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Recent discovery of toxins that kill bacteria in novel ways
Researchers at McMaster University have discovered a previously unknown bacteria-killing toxin that could pave the way for a new generation of antibiotics.The study, led by John Whitney, shows that the bacterial pathogen Pseudomonas aeruginosa, known to cause hospital-acquired infections such as pneumonia, secretes a toxin that has evolved to kill other species of bacteria.
The breakthrough, published in Molecular Cell, was achieved by Bullen following rigorous experimentation on common targets of toxins, such as protein and DNA molecules, before eventually testing the toxin against RNA.
This discovery breaks well-established precedents set by protein-targeting toxins secreted by other bacteria, such as those that cause cholera and diphtheria. Researchers say that this development holds great potential for future research that could eventually lead to new innovations that combat infection-causing bacteria.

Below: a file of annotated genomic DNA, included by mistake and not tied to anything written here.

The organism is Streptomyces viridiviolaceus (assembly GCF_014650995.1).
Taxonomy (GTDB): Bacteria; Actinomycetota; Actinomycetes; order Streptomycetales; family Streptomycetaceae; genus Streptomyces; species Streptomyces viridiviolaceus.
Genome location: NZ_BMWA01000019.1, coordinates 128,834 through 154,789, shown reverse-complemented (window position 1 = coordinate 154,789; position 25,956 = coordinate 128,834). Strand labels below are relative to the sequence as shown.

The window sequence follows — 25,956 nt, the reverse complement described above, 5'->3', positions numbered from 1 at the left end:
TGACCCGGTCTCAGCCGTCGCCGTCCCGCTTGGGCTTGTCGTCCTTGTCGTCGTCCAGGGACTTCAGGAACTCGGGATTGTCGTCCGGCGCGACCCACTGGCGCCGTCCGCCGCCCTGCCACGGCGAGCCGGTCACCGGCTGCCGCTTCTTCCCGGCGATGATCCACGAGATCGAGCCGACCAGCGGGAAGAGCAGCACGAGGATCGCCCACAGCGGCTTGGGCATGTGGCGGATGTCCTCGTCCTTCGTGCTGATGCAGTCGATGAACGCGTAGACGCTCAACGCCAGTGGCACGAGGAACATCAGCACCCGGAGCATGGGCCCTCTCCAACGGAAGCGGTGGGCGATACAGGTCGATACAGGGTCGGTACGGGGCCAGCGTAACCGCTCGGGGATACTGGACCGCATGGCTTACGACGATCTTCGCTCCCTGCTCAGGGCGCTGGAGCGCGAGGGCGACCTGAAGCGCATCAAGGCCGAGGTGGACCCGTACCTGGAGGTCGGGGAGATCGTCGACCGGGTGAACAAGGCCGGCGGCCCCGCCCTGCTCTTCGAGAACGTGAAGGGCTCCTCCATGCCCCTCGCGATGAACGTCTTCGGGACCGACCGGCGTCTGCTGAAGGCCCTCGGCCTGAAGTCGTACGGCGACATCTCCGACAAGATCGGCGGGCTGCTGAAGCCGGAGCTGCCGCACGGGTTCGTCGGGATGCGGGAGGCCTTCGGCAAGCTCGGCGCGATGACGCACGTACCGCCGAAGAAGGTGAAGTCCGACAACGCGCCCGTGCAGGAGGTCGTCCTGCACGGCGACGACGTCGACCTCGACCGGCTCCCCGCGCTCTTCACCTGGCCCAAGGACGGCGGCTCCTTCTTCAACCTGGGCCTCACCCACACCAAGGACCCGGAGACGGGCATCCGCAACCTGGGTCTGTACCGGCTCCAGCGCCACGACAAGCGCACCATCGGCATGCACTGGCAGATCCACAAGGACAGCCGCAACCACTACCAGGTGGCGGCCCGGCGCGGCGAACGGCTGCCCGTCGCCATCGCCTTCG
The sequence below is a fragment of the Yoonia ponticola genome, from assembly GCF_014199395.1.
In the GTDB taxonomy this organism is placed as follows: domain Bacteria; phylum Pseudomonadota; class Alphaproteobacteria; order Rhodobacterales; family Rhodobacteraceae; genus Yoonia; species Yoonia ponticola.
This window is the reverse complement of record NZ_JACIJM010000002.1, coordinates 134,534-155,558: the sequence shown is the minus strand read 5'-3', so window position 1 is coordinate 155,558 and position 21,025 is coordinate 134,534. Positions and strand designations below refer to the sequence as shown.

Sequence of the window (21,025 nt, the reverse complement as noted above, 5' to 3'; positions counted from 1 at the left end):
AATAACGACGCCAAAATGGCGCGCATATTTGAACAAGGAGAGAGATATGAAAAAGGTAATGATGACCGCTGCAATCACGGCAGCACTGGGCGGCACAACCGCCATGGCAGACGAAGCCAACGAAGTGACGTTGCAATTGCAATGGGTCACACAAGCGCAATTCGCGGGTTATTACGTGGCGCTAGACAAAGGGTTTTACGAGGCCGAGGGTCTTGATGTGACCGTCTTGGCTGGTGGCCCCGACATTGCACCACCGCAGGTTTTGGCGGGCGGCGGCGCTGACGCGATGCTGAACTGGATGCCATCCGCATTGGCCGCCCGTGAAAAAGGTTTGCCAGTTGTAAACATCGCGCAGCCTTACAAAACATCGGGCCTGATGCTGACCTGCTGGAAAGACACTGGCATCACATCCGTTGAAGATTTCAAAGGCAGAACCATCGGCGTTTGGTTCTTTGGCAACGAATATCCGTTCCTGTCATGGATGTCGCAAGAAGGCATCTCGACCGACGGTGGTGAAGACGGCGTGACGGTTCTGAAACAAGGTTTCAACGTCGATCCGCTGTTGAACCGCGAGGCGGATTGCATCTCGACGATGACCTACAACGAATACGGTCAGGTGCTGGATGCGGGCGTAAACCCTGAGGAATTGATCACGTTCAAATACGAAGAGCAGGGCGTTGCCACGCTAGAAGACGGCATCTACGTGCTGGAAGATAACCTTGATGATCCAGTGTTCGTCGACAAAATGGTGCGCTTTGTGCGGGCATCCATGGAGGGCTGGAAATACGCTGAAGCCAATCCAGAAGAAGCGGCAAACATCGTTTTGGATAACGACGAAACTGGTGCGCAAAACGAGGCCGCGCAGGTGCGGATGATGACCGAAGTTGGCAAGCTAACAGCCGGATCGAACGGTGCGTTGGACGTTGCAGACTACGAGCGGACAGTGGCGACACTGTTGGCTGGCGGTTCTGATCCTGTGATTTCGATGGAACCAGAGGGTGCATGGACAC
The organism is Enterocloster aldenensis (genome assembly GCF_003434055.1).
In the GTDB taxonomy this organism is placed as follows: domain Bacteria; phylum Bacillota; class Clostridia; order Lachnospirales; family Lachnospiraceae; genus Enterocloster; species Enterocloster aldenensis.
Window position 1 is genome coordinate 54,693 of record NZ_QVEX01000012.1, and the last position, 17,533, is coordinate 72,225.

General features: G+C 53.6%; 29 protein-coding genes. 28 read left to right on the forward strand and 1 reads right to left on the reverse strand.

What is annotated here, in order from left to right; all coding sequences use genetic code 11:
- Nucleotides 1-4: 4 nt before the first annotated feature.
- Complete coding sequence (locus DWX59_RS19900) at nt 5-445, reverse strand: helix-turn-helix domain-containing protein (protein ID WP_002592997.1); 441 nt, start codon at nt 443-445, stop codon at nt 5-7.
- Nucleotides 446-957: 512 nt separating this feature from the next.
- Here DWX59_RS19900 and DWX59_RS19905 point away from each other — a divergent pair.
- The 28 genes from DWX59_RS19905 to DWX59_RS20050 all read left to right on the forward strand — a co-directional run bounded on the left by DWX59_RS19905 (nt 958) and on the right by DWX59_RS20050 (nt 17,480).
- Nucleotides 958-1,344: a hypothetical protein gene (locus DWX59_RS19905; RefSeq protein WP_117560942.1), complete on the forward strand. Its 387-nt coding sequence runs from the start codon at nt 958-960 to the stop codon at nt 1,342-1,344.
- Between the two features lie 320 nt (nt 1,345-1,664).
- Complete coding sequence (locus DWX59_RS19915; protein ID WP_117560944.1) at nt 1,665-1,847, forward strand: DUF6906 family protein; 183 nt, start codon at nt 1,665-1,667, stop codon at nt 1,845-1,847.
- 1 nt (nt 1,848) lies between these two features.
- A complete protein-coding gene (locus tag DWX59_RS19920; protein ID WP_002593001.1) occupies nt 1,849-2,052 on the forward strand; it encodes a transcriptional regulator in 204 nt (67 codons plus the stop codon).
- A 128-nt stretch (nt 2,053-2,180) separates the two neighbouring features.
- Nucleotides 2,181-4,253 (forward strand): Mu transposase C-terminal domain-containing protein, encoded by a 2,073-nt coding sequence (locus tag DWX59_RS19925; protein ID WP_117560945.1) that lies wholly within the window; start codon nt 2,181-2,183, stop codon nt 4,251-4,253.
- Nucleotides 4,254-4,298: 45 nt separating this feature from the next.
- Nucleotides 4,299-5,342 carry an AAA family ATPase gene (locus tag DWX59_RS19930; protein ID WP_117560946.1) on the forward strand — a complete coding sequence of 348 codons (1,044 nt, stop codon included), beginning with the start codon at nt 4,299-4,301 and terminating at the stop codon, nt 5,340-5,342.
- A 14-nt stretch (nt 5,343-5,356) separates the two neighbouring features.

John Whitney, et al,An ADP-ribosyltransferase toxin kills bacterial cells by modifying structured non-coding RNAs, Molecular Cell
B.Sc Life Sciences, M.Sc Biotechnology, B.Ed
Isra Zaman is a Life Science graduate from Daulat Ram College, Delhi University, and a postgraduate in Biotechnology from Amity University. She has a flair for writing, and her roles at Medicaldialogues include that of a Sr. content writer and a medical correspondent. Her news pieces cover recent discoveries and updates from the health and medicine sector. She can be reached at firstname.lastname@example.org.